@Arturo: Sorry. I might be wrong. But I have mentioned that $\aleph_1 > \aleph_0$ and by $\aleph_1$ I mean the cardinality of real number and by $\aleph_0$ I mean the cardinality of natural numbers. And CH says there are no transfinite numbers between $\aleph_0$ and $\aleph_1$. This is what I intended to convey in the post. Correct me if I am wrong. I should probably mention the first sentence of the second paragraph at the end of the second paragraph? To make better sense –  user17762 Nov 28 '10 at 4:34
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@Sivaram: I'm afraid you have fallen to a common misunderstanding: $\aleph_1$ is, by definition, the smallest cardinal strictly larger than $\aleph_0$; so we know that there is no cardinal between $\aleph_0$ and $\aleph_1$ by definition, not by CH. We know that the cardinality of $\mathbb{R}$ is $2^{\aleph_0}$. What CH says is that $2^{\aleph_0}=\aleph_1$ (and GCH says that $2^{\aleph_{\alpha}}=\aleph_{\alpha+1}$ for all ordinals $\alpha$). See en.wikipedia.org/wiki/Aleph_number –  Arturo Magidin Nov 28 '10 at 4:48
    
@Arturo: Ok. I thought the cardinality of the set of real numbers is denoted by $\aleph_1$. Now I have edited my post. I understand that by CH, $\mathfrak{c} = \aleph_1$, where $\mathfrak{c}$ stands for the cardinality of real numbers. Kindly let me know if this makes sense now. I am using to forum to learn these things on mathematics. So kindly tolerate my mistakes (I think here the mistake was more of notational mistake and not conceptual mistake). –  user17762 Nov 28 '10 at 4:59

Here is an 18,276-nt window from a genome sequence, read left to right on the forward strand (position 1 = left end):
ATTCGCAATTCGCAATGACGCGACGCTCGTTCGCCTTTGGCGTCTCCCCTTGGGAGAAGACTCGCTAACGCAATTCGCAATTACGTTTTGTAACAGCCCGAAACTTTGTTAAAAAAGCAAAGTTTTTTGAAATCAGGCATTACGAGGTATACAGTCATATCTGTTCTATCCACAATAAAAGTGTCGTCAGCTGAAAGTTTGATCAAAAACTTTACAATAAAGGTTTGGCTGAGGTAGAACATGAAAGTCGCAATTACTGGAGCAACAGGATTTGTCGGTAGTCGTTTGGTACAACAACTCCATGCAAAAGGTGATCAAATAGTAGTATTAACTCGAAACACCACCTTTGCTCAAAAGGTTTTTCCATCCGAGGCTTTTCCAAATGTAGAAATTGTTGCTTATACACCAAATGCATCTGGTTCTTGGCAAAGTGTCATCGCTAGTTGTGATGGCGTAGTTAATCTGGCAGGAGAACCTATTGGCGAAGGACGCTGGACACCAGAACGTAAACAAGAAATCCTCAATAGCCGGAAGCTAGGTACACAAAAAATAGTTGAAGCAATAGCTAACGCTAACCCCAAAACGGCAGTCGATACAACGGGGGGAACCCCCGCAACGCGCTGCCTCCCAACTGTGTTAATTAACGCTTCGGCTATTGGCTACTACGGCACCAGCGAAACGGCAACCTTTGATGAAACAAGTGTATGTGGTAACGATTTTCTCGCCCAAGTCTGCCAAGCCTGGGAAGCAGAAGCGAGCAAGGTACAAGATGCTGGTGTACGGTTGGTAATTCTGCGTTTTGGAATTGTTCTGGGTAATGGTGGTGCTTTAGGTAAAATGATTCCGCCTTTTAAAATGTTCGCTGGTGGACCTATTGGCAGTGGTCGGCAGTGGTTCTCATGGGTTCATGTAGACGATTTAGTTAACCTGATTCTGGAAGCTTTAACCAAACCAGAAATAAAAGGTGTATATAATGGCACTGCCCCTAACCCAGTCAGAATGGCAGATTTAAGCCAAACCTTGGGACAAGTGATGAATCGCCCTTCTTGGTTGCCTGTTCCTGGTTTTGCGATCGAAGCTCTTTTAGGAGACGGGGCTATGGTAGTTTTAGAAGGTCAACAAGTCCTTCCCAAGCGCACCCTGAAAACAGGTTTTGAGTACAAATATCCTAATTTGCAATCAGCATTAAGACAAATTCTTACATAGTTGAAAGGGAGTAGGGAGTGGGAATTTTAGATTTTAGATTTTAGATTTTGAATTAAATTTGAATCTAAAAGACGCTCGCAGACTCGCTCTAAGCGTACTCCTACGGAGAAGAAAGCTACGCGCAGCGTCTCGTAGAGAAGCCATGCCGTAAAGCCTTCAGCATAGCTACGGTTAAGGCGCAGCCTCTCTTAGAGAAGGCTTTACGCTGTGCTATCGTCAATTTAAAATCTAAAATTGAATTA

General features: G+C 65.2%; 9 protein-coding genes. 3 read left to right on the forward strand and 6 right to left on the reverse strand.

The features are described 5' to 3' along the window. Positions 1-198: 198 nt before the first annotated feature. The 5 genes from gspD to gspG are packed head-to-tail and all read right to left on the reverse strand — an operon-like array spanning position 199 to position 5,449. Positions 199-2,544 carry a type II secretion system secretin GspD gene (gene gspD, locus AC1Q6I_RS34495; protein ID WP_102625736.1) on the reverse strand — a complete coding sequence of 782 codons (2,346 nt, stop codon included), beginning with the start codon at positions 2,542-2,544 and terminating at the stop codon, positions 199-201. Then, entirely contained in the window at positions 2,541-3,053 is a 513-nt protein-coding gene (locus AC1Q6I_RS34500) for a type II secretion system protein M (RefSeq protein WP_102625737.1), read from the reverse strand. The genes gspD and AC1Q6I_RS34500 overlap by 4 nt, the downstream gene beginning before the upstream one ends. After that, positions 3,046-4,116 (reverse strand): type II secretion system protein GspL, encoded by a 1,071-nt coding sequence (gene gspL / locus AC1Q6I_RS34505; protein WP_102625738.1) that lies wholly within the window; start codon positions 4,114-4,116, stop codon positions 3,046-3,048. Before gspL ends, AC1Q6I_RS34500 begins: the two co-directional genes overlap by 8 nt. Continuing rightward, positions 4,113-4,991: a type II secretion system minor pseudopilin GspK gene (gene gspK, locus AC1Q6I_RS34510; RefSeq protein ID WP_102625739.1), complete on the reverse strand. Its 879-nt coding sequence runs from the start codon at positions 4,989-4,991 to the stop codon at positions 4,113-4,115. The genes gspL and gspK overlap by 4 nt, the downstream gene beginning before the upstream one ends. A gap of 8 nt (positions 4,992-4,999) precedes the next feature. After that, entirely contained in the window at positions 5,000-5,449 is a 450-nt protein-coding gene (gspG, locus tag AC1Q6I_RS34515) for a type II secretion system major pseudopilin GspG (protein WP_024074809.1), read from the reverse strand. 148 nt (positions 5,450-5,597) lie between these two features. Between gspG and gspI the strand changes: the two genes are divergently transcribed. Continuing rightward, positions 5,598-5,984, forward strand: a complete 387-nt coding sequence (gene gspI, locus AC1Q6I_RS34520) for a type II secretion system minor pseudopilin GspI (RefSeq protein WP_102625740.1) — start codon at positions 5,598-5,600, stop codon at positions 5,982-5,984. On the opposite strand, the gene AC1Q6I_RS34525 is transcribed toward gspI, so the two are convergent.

@Sivaram: I would say "bijectable with" rather than "essentially", regarding $\mathbb{R}$ vs. the power set of $\mathbb{N}$. I would also put CH front and center in your final sentence, rather than parenthetically at the end, and clarify it (it's not about $\mathbb{R}$, but its cardinal); that is, "The Continuum Hypothesis says that $\mathfrak{c}$ is the second "smallest" infinity." You may want to link "Continuum hypothesis" to en.wikipedia.org/wiki/The_Continuum_Hypothesis –  Arturo Magidin Nov 28 '10 at 5:05

You can say whatever you want. However, if you want to be correct, and you are talking about cardinalities, then you cannot say that there are more rationals than integers.

The reason we can say that there are more reals than rational numbers is because they actually have greater cardinality, not just because the set of reals properly contains the natural numbers. While we can find a bijection between $\mathbb{N}$ and $\mathbb{Q}$, no function from $\mathbb{N}$ to $\mathbb{R}$ is surjective (and, naturally, no function from $\mathbb{Q}$ to $\mathbb{R}$ can be surjective either).

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Just because the integers are a proper subset of the rationals doesn't mean that the rationals have a higher cardinality than the integers. Actually, there is a theorem that says that a set is infinite if and only if it has the same cardinality to a proper subset of itself (so your logic would only apply to a finite set).

A set is countable, or has the same cardinality as the integers, if you can count the elements. In other words, you can label each element by a unique positive integer. We can see from the diagonals argument (see this image on Wikipedia for a good illustration) that this holds for that rational numbers. Once you get the hang of it, you can see that a lot of sets that seem to be a lot bigger than the set of integers are in fact the same "size" (have the same cardinality) as the integers. See Hilbert's Paradax of the Grand Hotel for a good example of this.